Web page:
Millers Creek Watershed Improvement Plan
The Improvement Plan for Millers Creek is available in Adobe Acrobat.
Please note that for computers with a video card smaller than 32MB some
of the figures may not display correctly on the screen (the figure itself
will still be intact). (See the Glossary
for definitions of technical terms)
"Storming Down a Lovely Valley: the Millers Creek Report"
engaging report is written for the public. Topics include the fascinating
history of the watershed, a location of Native American activity, the
Underground Railroad and early Ann Arbor enterprise. The creek provides
a dramatic example of the effects of uncontrolled stormwater. Sections
of the report describe local history and current conditions of the creek
specific to the neighborhoods in the watershed as well as pinpointing
specific opportunities for improvement. These latter include potential
service projects for scouts or school groups. The report is available
as a printed version (please see below).
Please click this link
to view the report in Adobe Acrobat. May take a few minutes to load
on a slow connection.
Hubbard Channel Shape
In less than a year, the stream channel near Hubbard Road changed
noticeably. This is shown in the measurements of channel shape in three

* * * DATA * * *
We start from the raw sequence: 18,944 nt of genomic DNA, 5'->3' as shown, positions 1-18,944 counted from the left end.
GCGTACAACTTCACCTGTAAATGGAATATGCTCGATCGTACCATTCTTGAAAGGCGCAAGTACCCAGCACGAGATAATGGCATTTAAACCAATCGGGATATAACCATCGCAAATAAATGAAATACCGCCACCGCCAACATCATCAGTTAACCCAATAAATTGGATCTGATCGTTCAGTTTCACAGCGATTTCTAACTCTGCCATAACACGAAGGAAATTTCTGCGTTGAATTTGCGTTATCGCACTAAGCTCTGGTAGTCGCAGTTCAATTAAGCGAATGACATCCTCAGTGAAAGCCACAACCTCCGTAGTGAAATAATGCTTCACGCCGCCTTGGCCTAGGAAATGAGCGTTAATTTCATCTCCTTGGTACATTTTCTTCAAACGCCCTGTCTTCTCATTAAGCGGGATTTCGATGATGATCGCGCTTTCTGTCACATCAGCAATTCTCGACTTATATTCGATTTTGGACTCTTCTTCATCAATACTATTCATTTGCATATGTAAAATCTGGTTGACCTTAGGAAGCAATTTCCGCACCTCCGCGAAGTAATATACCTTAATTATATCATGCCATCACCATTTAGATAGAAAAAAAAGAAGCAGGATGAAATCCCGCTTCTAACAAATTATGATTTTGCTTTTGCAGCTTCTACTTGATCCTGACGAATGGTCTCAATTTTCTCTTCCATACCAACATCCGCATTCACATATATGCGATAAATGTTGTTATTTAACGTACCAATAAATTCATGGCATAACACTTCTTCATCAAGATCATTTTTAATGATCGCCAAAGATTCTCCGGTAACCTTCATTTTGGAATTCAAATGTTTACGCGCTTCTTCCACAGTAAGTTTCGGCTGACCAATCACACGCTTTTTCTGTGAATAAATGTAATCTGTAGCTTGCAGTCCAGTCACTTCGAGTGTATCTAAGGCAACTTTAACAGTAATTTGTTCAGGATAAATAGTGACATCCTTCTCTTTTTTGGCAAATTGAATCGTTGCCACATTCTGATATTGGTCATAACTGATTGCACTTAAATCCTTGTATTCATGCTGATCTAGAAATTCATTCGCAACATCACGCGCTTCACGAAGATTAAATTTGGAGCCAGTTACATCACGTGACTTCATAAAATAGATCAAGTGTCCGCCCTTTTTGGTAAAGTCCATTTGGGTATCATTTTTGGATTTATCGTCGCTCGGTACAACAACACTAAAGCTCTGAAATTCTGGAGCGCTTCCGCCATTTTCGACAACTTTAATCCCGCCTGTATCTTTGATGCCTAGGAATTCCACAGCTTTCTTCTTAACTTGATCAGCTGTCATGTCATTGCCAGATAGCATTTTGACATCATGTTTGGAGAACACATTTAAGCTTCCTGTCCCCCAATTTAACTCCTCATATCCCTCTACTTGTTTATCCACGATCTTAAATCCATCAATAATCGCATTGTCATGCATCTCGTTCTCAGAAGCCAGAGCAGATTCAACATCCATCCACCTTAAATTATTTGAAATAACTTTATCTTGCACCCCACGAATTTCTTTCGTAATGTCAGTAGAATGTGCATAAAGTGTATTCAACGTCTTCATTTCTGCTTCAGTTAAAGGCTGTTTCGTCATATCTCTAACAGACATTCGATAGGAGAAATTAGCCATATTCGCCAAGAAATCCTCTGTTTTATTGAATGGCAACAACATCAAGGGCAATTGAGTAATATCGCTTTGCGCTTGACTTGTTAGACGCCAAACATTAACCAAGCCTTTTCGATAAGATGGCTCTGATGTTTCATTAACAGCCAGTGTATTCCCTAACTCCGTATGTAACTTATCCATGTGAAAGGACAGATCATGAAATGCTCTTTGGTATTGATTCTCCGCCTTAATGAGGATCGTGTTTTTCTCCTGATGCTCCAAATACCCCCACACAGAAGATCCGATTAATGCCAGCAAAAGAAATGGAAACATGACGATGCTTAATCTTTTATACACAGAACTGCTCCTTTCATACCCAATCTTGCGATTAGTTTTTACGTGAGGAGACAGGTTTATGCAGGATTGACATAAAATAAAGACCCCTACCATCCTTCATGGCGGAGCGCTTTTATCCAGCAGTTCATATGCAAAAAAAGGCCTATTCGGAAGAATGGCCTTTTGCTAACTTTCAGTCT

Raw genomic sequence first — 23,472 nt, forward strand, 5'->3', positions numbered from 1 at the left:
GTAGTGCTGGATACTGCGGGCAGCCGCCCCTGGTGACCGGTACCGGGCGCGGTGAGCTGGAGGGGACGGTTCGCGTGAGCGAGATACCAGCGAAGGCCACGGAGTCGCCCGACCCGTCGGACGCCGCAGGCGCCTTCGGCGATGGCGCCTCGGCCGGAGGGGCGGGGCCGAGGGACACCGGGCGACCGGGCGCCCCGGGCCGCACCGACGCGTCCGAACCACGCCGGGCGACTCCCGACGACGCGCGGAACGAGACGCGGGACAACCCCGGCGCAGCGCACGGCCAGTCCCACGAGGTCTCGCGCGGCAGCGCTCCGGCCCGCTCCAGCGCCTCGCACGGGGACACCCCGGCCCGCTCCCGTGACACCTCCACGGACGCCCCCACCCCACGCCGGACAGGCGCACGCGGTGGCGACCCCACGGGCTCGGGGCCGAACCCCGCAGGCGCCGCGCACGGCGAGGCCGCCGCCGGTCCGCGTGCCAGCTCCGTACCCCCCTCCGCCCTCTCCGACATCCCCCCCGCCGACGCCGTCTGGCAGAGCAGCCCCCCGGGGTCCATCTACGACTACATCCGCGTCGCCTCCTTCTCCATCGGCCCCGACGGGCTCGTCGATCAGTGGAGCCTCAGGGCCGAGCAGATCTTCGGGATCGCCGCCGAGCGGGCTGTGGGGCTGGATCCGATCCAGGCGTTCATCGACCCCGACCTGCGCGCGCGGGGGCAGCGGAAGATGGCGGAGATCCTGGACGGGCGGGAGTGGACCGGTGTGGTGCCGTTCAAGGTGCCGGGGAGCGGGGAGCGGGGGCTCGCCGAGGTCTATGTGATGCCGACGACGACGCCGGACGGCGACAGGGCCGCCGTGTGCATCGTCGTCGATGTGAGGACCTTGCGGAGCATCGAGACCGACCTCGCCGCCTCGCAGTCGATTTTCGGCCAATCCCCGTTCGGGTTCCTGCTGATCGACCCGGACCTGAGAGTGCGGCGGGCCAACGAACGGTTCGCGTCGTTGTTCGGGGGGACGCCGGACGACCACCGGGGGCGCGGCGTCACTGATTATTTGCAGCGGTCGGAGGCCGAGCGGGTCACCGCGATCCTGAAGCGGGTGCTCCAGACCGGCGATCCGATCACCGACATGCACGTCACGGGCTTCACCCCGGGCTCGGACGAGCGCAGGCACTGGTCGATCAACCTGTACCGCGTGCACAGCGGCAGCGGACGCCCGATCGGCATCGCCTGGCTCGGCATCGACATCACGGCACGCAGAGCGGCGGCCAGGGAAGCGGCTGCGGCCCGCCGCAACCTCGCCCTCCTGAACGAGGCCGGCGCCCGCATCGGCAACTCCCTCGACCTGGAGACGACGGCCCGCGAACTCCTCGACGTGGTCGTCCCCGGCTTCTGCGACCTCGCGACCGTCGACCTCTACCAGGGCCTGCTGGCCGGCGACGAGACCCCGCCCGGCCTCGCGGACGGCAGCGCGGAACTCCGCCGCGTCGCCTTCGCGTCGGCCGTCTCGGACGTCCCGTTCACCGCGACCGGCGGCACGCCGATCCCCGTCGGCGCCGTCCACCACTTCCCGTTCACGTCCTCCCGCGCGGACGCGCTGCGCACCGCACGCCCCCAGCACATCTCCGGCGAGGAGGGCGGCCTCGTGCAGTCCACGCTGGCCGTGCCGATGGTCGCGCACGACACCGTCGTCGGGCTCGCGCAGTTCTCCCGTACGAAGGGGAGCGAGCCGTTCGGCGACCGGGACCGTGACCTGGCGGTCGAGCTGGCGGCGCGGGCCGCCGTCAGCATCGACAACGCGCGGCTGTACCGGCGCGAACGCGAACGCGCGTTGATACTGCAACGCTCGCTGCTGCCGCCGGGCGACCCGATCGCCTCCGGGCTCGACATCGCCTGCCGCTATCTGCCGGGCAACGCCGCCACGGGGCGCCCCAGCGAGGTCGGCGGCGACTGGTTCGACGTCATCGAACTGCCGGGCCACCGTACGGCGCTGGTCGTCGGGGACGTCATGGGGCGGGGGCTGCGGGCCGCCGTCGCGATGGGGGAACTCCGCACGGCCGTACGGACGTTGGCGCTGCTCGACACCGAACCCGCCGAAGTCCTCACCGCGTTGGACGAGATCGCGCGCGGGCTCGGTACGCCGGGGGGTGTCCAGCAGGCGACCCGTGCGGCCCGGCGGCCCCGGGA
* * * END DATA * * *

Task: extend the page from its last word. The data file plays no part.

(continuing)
locations in Millers Creek at the Hubbard Road study site.
The Millers Creek Open House on October 30, 2002 was a rousing success.
Over 130 attendees had a chance to hear an overview of the Millers Creek
study components and goals and interact with the technical study group.
Forty-seven of the attendees also filled out a survey of their concerns
and hopes for the creek. Click on the link below to see the summary
of survey results.
Findings and Results
Storm flow and salts
Data collected by a University of Michigan Chemistry Class show continuous
conductivity measurements taken at the site near Huron Parkway and Glazier.
(Conductivity measures the amount of dissolved ions, such as those derived
from salts and metals.) The graph below (click on 8-19-02 Conductivity")
shows the amount of rain overlaid on the conductivity.
You can see in this instance (without road salt for melting ice and
snow) that the rain is diluting the conductivity. This indicates that
the groundwater feeding Millers Creek has more dissolved solids (from
slowly dissolving rocks and soil) than the runoff coming from the watershed
during this particular event. Notice that once the rain starts the runoff
hits the stream almost immediately.
Huron River Watershed Council's Adopt-A-Stream summary of water quality
and macroinvertebrate sampling results for the Glazier Way site on Millers
Creek from September 1993 to April 2002.